You don't have to tell Peabody, good bye; they still have a job, called Reclamation, Restoration and Repatriation that they can conduct without mining, from 2019 and on.  If they can't initiate reclamation commitments now, how will they in 2044?  These "owners" call themselves, the "Bureau of Reclamation" and they can't pull out of that job.  Reclamation is a pot of money that should be there right?  Now's a good time to see what their commitment to reclamation is really like.  Lets start Reclamation!

Its unusual to see the representatives of this Nation issue letters of support for NoDAPL, and yet continue to ignore our communities of relocatees who are waiting to return to their homelands, and take on the work, of healing the mining of our culture and people for wasteful desert metropolis's.  Who violate the human and civil rights of our people stranded, unable to return to their homelands.

The Tribe has the ability to at this minute - institute a can and bottle deposit, on all recyclable materials which create revenue to address community impacts of garbage on our roadways and in our communities.  We have a junk food tax, and yet nothing to address the problems of the lack of recycling infrastructure and garbage management, much less any real active reclamation.  

Coal is finite.  Uranium, finite.  Once its gone its gone.  Extinct Economy.  The sun and wind are infinite.  Our future and our communities demand unconventional leadership willing to take diversity into a challenge to address our community infrastructure and issues into the realities of today.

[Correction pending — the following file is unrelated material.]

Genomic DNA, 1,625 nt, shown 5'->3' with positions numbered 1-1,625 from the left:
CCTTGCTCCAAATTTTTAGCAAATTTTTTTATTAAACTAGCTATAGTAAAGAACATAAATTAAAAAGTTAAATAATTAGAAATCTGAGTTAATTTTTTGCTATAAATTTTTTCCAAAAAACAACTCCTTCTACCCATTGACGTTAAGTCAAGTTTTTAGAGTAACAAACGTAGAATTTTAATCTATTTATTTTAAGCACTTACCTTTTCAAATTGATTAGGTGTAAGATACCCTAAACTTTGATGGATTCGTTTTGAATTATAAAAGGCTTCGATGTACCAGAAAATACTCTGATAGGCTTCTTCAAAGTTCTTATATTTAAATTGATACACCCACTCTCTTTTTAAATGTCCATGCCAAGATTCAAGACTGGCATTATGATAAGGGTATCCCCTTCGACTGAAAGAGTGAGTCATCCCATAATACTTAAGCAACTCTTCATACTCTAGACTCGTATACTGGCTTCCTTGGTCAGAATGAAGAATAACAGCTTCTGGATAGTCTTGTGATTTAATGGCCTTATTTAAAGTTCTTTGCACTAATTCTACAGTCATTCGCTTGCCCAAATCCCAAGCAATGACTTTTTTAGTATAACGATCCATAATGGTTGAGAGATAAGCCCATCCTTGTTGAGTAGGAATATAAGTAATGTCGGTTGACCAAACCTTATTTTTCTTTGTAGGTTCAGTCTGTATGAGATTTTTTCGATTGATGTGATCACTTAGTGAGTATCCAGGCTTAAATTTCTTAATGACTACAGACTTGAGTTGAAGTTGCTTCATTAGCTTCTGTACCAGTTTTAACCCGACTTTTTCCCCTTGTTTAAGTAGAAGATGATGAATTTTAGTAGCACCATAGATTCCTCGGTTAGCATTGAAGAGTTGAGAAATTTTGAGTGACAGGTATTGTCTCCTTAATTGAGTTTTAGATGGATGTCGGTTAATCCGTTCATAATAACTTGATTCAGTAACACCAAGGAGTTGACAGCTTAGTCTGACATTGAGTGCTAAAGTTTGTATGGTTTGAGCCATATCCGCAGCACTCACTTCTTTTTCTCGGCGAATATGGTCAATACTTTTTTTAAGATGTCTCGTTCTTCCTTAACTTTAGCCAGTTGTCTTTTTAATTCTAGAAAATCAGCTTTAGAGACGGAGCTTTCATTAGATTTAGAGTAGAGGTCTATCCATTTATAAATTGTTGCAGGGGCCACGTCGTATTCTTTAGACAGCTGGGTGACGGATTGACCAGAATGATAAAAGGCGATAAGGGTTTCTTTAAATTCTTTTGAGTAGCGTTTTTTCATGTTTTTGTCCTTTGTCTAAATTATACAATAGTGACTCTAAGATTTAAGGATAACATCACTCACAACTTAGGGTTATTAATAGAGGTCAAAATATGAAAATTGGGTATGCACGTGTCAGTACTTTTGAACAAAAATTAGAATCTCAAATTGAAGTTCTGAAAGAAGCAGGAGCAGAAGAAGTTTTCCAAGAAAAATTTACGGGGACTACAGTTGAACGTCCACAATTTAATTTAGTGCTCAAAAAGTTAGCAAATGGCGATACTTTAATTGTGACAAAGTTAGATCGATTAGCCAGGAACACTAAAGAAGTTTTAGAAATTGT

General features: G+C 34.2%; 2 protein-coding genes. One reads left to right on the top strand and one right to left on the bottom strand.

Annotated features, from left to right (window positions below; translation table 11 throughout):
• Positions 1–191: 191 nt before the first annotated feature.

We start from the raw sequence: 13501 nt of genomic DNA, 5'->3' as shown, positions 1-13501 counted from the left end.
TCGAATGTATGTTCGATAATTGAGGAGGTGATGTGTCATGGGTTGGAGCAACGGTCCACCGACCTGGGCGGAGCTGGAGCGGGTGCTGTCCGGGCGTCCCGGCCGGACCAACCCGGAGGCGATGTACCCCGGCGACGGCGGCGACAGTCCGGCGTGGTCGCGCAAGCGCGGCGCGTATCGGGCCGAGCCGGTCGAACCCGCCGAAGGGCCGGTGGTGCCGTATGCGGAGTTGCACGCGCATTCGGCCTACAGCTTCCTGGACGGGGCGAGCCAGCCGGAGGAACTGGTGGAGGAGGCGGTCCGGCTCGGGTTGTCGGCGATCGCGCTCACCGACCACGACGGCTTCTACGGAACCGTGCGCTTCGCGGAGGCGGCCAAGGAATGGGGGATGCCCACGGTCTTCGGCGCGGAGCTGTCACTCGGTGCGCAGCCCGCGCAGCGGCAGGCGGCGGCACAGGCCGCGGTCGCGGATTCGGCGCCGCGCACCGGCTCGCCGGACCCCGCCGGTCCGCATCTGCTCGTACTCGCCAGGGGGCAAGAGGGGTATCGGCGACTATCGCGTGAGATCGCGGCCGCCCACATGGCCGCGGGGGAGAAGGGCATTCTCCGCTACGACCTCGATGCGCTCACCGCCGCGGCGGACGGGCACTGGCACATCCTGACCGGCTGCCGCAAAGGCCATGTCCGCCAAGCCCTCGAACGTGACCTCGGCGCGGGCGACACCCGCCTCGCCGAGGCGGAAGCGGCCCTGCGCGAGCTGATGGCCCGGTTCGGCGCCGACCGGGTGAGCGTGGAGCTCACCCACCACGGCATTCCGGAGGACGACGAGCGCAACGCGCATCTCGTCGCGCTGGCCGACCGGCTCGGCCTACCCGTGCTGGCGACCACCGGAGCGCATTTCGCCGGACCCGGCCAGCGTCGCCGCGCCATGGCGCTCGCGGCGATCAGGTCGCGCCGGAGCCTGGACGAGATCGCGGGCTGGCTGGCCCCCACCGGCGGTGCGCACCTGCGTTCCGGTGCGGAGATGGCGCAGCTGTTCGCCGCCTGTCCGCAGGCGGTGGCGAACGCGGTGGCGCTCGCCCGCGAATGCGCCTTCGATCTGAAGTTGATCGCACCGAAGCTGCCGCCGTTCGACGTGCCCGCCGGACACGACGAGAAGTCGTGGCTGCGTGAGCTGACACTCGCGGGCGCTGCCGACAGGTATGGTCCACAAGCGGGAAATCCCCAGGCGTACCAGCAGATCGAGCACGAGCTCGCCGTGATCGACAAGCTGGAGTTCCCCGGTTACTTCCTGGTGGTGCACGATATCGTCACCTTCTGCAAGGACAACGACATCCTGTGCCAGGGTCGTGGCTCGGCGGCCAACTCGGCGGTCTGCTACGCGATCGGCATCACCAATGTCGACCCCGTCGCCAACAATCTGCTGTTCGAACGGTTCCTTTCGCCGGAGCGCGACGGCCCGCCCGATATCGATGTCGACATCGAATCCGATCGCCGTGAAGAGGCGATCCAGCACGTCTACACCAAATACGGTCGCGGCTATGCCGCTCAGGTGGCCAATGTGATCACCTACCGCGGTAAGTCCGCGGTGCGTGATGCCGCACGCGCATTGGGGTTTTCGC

Everyone is signing water rights, CAP, utah water rights settlements.  But the one right to water that no one talks about, that no one seems to care about is the water rights to the Jeddito, Moenkopi, Dinnebito, and Oraibi.  I mean, we don't have a contract for those water rights that were taken away?  Why?  Water wasn't free then, and it isn't now.  Why would we stand for missing water rights, or the restriction of water to our entire region, without a single regulation, document, contract, or a piece of paper mandating reclamation compliance in this eco system's restoration?

The four rivers that we will lose by 2044 from mining are four historic wash systems with a mine directly on top of their headwaters, that are being restricted from flow into the Colorado River EcoSystem.  Its time to let those waters flow again, through our communities, to benefit the people who live here, and have lived a generation, and more, restricted from accessing surface water flow, that created the communities that exist today.  Our children are restricted from access to their own history and ancestors being held in Las Vegas and Carbondale.  

We implore the council to redirect your energy to address our future, and repatriate, reclamate and restore our communities, mined by these special interests who have abandoned you.  They abandoned us all on a project that was given to them by sacrificing our human and environmental rights, at rates, generated from the 20's.  

WE have to catch these "owners" like a tiger by the tail, and demand they fully fund the repatriation and reclamation, NOW.  HDR, Inc.  Where's your report on the repatriation and 5 year plan?  BoR, where's the 5 year plan?  I'm believe we all know the date the 5 year plan began says a lot about the agenda we are seeing and this game that's being played on shut down media.  

It was extinction economics that built that lease, world war political agendas, get out of the lease!   There are clearly better customers, better rates that can be negotiated, and better directed policies, for a stronger future.  

Bring our ancestors home, bring our relocatees home, its been a long war against Navajo civilians in the AZ-0001E permit area.  Its time to start new, in the sun, with the cool wind in our faces, seeing the prayers of our ancestors finally coming to existence.  We are their dream, its time to act on those prayers.  

Jennafer Waggoner Yellowhorse
Black Mesa Coal'tion

Black Mesa, El Capitan, Monument Valley, Halchita